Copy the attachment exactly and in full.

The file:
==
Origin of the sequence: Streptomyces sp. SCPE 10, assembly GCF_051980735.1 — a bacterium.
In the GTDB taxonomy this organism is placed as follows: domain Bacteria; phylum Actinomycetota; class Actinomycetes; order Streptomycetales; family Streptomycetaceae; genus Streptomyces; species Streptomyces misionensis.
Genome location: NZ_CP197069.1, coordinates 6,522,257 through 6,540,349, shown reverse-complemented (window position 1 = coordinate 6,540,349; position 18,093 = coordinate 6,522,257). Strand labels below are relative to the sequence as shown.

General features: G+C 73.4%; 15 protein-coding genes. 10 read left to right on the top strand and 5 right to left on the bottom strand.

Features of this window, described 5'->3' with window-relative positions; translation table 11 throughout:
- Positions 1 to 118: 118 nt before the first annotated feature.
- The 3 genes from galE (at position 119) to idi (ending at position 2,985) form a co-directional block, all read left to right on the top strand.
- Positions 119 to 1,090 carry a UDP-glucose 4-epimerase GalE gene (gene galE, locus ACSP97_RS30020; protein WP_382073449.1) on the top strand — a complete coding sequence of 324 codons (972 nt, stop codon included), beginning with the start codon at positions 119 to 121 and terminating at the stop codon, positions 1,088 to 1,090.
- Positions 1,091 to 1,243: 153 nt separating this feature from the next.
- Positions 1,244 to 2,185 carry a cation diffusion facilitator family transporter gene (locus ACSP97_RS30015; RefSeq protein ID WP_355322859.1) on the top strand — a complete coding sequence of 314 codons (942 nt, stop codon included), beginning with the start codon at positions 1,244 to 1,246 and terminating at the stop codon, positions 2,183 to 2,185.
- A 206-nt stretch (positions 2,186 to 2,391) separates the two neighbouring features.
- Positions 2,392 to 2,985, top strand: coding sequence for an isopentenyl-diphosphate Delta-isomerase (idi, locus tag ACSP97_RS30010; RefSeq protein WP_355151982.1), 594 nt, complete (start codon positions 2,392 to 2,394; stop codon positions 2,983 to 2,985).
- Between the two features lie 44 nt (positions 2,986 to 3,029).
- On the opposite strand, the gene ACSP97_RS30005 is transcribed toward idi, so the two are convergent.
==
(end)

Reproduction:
Origin of the sequence: Streptomyces sp. SCPE 10, assembly GCF_051980735.1 — a bacterium.
In the GTDB taxonomy this organism is placed as follows: domain Bacteria; phylum Actinomycetota; class Actinomycetes; order Streptomycetales; family Streptomycetaceae; genus Streptomyces; species Streptomyces misionensis.
Genome location: NZ_CP197069.1, coordinates 6,522,257 through 6,540,349, shown reverse-complemented (window position 1 = coordinate 6,540,349; position 18,093 = coordinate 6,522,257). Strand labels below are relative to the sequence as shown.

General features: G+C 73.4%; 15 protein-coding genes. 10 read left to right on the top strand and 5 right to left on the bottom strand.

Features of this window, described 5'->3' with window-relative positions; translation table 11 throughout:
- Positions 1 to 118: 118 nt before the first annotated feature.
- The 3 genes from galE (at position 119) to idi (ending at position 2,985) form a co-directional block, all read left to right on the top strand.
- Positions 119 to 1,090 carry a UDP-glucose 4-epimerase GalE gene (gene galE, locus ACSP97_RS30020; protein WP_382073449.1) on the top strand — a complete coding sequence of 324 codons (972 nt, stop codon included), beginning with the start codon at positions 119 to 121 and terminating at the stop codon, positions 1,088 to 1,090.
- Positions 1,091 to 1,243: 153 nt separating this feature from the next.
- Positions 1,244 to 2,185 carry a cation diffusion facilitator family transporter gene (locus ACSP97_RS30015; RefSeq protein ID WP_355322859.1) on the top strand — a complete coding sequence of 314 codons (942 nt, stop codon included), beginning with the start codon at positions 1,244 to 1,246 and terminating at the stop codon, positions 2,183 to 2,185.
- A 206-nt stretch (positions 2,186 to 2,391) separates the two neighbouring features.
- Positions 2,392 to 2,985, top strand: coding sequence for an isopentenyl-diphosphate Delta-isomerase (idi, locus tag ACSP97_RS30010; RefSeq protein WP_355151982.1), 594 nt, complete (start codon positions 2,392 to 2,394; stop codon positions 2,983 to 2,985).
- Between the two features lie 44 nt (positions 2,986 to 3,029).
- On the opposite strand, the gene ACSP97_RS30005 is transcribed toward idi, so the two are convergent.